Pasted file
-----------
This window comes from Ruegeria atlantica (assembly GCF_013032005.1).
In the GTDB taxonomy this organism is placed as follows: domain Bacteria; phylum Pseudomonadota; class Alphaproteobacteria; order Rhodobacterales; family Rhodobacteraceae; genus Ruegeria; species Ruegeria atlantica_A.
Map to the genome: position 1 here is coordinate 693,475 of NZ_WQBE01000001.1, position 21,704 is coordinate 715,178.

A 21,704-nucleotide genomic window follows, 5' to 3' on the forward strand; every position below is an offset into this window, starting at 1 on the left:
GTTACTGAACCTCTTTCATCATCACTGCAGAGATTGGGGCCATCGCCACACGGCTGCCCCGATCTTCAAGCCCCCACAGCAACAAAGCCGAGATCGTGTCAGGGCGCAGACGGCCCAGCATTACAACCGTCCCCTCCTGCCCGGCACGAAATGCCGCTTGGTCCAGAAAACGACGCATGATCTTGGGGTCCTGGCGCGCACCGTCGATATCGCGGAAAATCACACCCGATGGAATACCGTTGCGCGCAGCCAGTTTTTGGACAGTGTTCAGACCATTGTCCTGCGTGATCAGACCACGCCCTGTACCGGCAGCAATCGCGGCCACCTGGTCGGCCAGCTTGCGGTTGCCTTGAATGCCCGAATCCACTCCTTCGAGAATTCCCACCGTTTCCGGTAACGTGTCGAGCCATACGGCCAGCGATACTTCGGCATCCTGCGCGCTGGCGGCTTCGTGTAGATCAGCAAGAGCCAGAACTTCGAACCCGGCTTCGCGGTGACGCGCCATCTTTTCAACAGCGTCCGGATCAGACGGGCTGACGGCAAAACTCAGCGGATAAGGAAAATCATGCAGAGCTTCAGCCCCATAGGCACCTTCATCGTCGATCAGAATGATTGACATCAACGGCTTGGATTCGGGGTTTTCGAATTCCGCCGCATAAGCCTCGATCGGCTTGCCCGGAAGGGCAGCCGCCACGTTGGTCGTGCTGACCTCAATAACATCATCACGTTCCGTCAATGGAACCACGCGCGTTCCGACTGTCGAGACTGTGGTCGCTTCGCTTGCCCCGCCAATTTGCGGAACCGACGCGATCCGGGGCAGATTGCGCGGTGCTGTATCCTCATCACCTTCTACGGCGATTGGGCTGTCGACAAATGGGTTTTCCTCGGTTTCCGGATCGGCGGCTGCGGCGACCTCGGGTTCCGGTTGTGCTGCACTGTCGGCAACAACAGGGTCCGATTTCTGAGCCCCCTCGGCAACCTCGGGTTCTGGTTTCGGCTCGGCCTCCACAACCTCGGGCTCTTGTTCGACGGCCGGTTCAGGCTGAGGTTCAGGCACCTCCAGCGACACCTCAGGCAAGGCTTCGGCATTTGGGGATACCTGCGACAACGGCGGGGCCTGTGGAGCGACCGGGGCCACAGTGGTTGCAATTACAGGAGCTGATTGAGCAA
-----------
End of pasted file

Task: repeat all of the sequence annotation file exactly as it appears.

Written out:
This window comes from Ruegeria atlantica (assembly GCF_013032005.1).
In the GTDB taxonomy this organism is placed as follows: domain Bacteria; phylum Pseudomonadota; class Alphaproteobacteria; order Rhodobacterales; family Rhodobacteraceae; genus Ruegeria; species Ruegeria atlantica_A.
Map to the genome: position 1 here is coordinate 693,475 of NZ_WQBE01000001.1, position 21,704 is coordinate 715,178.

A 21,704-nucleotide genomic window follows, 5' to 3' on the forward strand; every position below is an offset into this window, starting at 1 on the left:
GTTACTGAACCTCTTTCATCATCACTGCAGAGATTGGGGCCATCGCCACACGGCTGCCCCGATCTTCAAGCCCCCACAGCAACAAAGCCGAGATCGTGTCAGGGCGCAGACGGCCCAGCATTACAACCGTCCCCTCCTGCCCGGCACGAAATGCCGCTTGGTCCAGAAAACGACGCATGATCTTGGGGTCCTGGCGCGCACCGTCGATATCGCGGAAAATCACACCCGATGGAATACCGTTGCGCGCAGCCAGTTTTTGGACAGTGTTCAGACCATTGTCCTGCGTGATCAGACCACGCCCTGTACCGGCAGCAATCGCGGCCACCTGGTCGGCCAGCTTGCGGTTGCCTTGAATGCCCGAATCCACTCCTTCGAGAATTCCCACCGTTTCCGGTAACGTGTCGAGCCATACGGCCAGCGATACTTCGGCATCCTGCGCGCTGGCGGCTTCGTGTAGATCAGCAAGAGCCAGAACTTCGAACCCGGCTTCGCGGTGACGCGCCATCTTTTCAACAGCGTCCGGATCAGACGGGCTGACGGCAAAACTCAGCGGATAAGGAAAATCATGCAGAGCTTCAGCCCCATAGGCACCTTCATCGTCGATCAGAATGATTGACATCAACGGCTTGGATTCGGGGTTTTCGAATTCCGCCGCATAAGCCTCGATCGGCTTGCCCGGAAGGGCAGCCGCCACGTTGGTCGTGCTGACCTCAATAACATCATCACGTTCCGTCAATGGAACCACGCGCGTTCCGACTGTCGAGACTGTGGTCGCTTCGCTTGCCCCGCCAATTTGCGGAACCGACGCGATCCGGGGCAGATTGCGCGGTGCTGTATCCTCATCACCTTCTACGGCGATTGGGCTGTCGACAAATGGGTTTTCCTCGGTTTCCGGATCGGCGGCTGCGGCGACCTCGGGTTCCGGTTGTGCTGCACTGTCGGCAACAACAGGGTCCGATTTCTGAGCCCCCTCGGCAACCTCGGGTTCTGGTTTCGGCTCGGCCTCCACAACCTCGGGCTCTTGTTCGACGGCCGGTTCAGGCTGAGGTTCAGGCACCTCCAGCGACACCTCAGGCAAGGCTTCGGCATTTGGGGATACCTGCGACAACGGCGGGGCCTGTGGAGCGACCGGGGCCACAGTGGTTGCAATTACAGGAGCTGATTGAGCAA